The party at Upland Park started off with a bang, but not the kind Kimara Snipe hoped for.

The president of Highland South Indian Hill neighborhood association was setting up for a National Night Out party when a car slammed into a light pole across the street. Soon police who had come to mingle with the community were drawn to the crash, and everyone else was getting a live demonstration of law enforcement at work in South Omaha.

Snipe said the crash was a reminder of the area’s need for National Night Out, an annual campaign to bring communities and law enforcement closer. She said the driver had been driving dangerously through the neighborhood for days, but nobody had called the police. The crash did not seriously hurt the driver, but he will face charges, police said.

“Why no one called the police is probably lack of trust, which is why we need to be out here meeting the police,” Snipe said.

The event was one of more than 40 National Night Out parties held in Omaha on Tuesday night, and thousands more held across the country.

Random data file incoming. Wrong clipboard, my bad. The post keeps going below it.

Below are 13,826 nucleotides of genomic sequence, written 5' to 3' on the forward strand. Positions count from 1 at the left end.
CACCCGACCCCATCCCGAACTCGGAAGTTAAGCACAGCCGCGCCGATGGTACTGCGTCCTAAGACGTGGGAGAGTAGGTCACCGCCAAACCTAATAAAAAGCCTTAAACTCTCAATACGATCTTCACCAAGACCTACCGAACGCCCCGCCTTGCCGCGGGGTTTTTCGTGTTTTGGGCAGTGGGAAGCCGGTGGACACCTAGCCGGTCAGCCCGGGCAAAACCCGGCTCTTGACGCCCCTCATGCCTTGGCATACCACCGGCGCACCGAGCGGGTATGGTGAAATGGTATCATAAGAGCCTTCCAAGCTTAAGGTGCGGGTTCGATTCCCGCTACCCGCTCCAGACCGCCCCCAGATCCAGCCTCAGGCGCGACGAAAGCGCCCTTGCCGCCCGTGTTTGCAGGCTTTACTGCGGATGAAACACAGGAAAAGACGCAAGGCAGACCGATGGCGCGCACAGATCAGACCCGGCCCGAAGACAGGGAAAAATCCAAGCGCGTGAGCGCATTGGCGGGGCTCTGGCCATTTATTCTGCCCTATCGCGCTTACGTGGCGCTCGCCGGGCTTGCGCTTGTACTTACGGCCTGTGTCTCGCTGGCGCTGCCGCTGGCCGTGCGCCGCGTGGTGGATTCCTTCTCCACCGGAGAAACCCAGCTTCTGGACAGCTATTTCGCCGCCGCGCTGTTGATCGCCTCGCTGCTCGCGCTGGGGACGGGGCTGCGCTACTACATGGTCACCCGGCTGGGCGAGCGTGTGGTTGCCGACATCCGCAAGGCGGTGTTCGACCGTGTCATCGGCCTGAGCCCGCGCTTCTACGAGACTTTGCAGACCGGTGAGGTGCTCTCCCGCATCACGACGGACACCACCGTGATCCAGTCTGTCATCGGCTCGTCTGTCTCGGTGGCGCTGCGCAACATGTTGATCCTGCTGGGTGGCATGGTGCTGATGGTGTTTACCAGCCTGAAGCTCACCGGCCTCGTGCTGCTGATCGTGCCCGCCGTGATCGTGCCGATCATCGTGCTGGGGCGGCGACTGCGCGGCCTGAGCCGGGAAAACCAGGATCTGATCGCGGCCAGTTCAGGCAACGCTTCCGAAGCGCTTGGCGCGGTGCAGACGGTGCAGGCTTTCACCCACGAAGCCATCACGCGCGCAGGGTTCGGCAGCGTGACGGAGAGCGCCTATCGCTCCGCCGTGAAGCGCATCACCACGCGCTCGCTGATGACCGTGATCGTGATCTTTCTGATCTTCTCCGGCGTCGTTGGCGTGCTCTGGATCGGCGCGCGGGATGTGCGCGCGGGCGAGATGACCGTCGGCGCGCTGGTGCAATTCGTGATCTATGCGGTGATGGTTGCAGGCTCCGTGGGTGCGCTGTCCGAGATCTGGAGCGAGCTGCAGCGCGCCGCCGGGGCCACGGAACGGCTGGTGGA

At Upland Park, the event was designed to meet the specific needs of the neighborhood, Snipe said. In an effort to address the root causes of crime in South Omaha, she invited organizations focused on education, employment and other areas linked to crime.

“We recognize that crime is really often a byproduct of lack of access to resources, education and employment, so we thought why not bring all of that to the neighborhood?”

At the Omaha Fire Department booth, fire safety educator Sergio Robles pointed across the park to an area where he once lived. He said a lot of progress had been made in the area since then.

“This community is moving in the right direction,” Robles said. “Every time people see us out here, they see that we’re here to help.”

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